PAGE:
So, I am confident that you understand how disturbing recent footage of a white missionary working in Uganda was to me. It is no stretch to say that this man of “Christ” behaved in a heathen manner toward hotel staff. I was not surprised by this man’s erratic behavior that included him punching a staff member before attempting to kiss him on the mouth and lecturing the wait staff on the virtues of “white Jesus” with a profanity-laced profession of his love for Christ and the need for Ugandans to bow before his God. This individual most certainly knows nothing about being a gracious guest. More disturbing than this white “missionaries” deplorable behavior is the inaction of the Ugandan wait staff.

Although I would love to say that I have never seen such behavior before, such a statement would be a lie. During previous travels throughout the continent of Africa, I have seen whites disrespect Africans in inexcusable ways. Truthfully, I do not have to travel to see such behavior directed at blacks; it occurs on a daily basis in this nation. Most disconcerting to me is the realization that neither Africans nor blacks would allow someone who looks like them to enter their home, disrespect their history, institutions, and family without issuing a vociferous resistance.

Trust me when I say that I have hundreds of stories that detail blacks are allowing unconscionable disrespect by non-blacks within both their neighborhoods and institutions. Now I do not want you to get the impression that the cowardly blacks who receive such treatment are unaware of the alluded to disrespect, such a conclusion is betrayed by closed doors complaining about whites’ disrespectful behavior. Unfortunately for Black America, few of them express their consternation in a face-to-face battle with ungracious guests who have taken blacks lack of resistance to their boorish behavior to be a sign that this is as much their house as it is ours. At crucial moments when blacks need to stand firm and hold the line, they cower in front of those whose words and actions display their lack of consideration for black liberation.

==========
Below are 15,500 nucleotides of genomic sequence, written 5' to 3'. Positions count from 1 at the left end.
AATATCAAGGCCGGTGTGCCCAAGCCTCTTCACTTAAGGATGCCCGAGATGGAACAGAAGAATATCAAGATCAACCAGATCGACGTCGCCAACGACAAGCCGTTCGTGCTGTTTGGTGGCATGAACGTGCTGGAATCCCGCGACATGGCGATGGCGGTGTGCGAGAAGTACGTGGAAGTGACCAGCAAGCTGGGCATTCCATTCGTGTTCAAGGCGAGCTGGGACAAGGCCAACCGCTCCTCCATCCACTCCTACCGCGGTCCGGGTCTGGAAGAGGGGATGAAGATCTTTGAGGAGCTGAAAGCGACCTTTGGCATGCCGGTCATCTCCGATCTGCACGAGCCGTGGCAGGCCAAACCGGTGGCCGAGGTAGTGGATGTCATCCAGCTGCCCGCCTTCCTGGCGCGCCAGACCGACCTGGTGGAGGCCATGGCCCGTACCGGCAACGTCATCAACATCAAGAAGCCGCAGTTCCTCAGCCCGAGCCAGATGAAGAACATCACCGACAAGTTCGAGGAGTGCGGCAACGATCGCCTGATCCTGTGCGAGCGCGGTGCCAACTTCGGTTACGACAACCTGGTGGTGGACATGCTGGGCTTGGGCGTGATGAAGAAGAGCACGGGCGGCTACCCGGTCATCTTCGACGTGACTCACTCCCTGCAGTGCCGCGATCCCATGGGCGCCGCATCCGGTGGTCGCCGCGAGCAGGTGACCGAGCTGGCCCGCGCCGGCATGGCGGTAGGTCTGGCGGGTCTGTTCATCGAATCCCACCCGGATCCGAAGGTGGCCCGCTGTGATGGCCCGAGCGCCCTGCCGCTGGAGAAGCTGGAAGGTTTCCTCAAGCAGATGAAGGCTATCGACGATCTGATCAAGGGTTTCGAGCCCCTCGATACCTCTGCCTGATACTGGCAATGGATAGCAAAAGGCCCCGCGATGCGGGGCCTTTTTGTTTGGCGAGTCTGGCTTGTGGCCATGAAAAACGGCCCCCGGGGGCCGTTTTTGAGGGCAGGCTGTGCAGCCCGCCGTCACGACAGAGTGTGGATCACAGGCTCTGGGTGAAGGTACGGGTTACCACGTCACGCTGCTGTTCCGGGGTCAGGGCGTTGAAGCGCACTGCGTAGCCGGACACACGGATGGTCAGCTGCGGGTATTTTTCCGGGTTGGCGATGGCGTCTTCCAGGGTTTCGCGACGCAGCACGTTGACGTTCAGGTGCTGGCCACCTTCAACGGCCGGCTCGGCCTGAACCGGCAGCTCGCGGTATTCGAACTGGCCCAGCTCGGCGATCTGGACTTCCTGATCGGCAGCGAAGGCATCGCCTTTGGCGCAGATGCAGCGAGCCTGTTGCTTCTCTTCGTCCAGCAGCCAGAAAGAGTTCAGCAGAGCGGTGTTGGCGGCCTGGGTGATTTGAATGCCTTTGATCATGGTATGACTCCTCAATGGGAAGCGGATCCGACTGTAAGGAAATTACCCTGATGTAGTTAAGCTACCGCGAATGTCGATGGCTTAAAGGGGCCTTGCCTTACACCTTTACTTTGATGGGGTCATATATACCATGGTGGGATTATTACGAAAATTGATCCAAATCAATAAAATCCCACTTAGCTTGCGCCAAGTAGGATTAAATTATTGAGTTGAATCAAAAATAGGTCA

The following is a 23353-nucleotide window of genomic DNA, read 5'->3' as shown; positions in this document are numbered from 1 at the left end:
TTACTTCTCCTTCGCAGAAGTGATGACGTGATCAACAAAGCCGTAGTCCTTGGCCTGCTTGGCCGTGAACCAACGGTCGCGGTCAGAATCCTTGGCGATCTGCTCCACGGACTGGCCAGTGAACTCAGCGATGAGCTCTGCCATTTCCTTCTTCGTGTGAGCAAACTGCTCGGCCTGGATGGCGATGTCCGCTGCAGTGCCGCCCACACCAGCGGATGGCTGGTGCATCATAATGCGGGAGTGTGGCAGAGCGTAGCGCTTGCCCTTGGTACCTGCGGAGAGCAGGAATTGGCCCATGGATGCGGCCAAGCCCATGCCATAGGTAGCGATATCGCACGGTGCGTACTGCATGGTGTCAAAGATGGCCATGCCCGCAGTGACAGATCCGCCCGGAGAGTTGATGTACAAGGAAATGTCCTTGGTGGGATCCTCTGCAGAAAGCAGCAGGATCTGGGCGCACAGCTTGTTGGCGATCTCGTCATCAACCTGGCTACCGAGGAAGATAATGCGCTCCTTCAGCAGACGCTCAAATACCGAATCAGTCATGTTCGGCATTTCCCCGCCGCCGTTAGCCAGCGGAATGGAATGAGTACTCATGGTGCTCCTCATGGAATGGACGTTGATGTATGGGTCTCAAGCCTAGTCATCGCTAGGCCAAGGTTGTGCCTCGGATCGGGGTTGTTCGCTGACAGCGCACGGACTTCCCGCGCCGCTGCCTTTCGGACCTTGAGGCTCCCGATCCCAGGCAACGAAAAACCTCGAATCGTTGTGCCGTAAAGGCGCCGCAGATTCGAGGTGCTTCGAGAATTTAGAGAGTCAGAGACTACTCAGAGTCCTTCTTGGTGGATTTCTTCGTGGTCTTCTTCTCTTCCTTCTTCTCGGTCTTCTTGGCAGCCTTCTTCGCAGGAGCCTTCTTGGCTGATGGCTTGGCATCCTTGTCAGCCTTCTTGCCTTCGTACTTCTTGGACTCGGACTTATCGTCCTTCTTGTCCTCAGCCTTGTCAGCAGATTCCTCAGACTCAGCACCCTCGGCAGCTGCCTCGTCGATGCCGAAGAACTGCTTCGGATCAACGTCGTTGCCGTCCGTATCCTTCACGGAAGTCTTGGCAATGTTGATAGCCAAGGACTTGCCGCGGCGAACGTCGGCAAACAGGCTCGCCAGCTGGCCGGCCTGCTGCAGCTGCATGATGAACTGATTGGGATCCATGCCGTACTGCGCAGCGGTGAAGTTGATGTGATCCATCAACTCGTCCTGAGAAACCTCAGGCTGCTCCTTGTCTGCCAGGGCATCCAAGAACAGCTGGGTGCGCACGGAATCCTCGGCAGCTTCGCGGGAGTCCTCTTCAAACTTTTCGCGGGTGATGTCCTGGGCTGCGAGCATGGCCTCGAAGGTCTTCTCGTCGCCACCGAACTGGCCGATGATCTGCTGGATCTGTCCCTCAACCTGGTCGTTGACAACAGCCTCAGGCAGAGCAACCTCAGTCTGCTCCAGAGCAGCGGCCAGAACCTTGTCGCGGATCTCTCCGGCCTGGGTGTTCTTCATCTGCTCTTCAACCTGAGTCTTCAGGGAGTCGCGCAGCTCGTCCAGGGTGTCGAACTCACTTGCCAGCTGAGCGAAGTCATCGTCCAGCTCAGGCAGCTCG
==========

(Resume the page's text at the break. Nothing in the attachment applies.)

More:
A recent discussion with colleagues employed at an H.B.C.U. in the mid-Atlantic region is particularly revealing. My former classmate who heads a program focused on African-American Studies shared with me that he has a white colleague who assailed the program by advising him that it was time that the program shifted its focus from African-American History and turned their focus toward either European or Asian history. Partially amused at the assertion that Black America would be better served if its children studied anything other than the traditions and history of their people, I followed with the following question, “What was your response?” I was not surprised when my former classmate shared that he offered no criticism for the young white professor’s desires; however, he had no plans to implement them.

It is the silence of black professionals that leads me to conclude that far too many of them behave as idolaters who believe that ungracious, rude, and condescending white guests should not be reprimanded regarding their rude behavior and condescending attitudes. It is saddening and disappointing to see African nations and black institutions being stormed by ungracious guests possessing their personal ideas and plans regarding what the objectives should be for those that their ancestors exploited and oppressed at every turn. All the while, so-called black leaders sit on the sideline afraid to say a mumbling word against such actions. Such people are far from leaders and should be considered traitors as they offer no resistance to what amounts to a hostile takeover of African nations and black institutions.

It is time for those who have been trusted with the future of Africa and Black America to in the words of Malcolm X, “Wake up, clean up, and stand up!!!!

WUCUSU my people. WUCUSU!!!!!

Staff Writer; Dr. James Thomas Jones III

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One may also connect with this brother via TwitterDrJamestJones.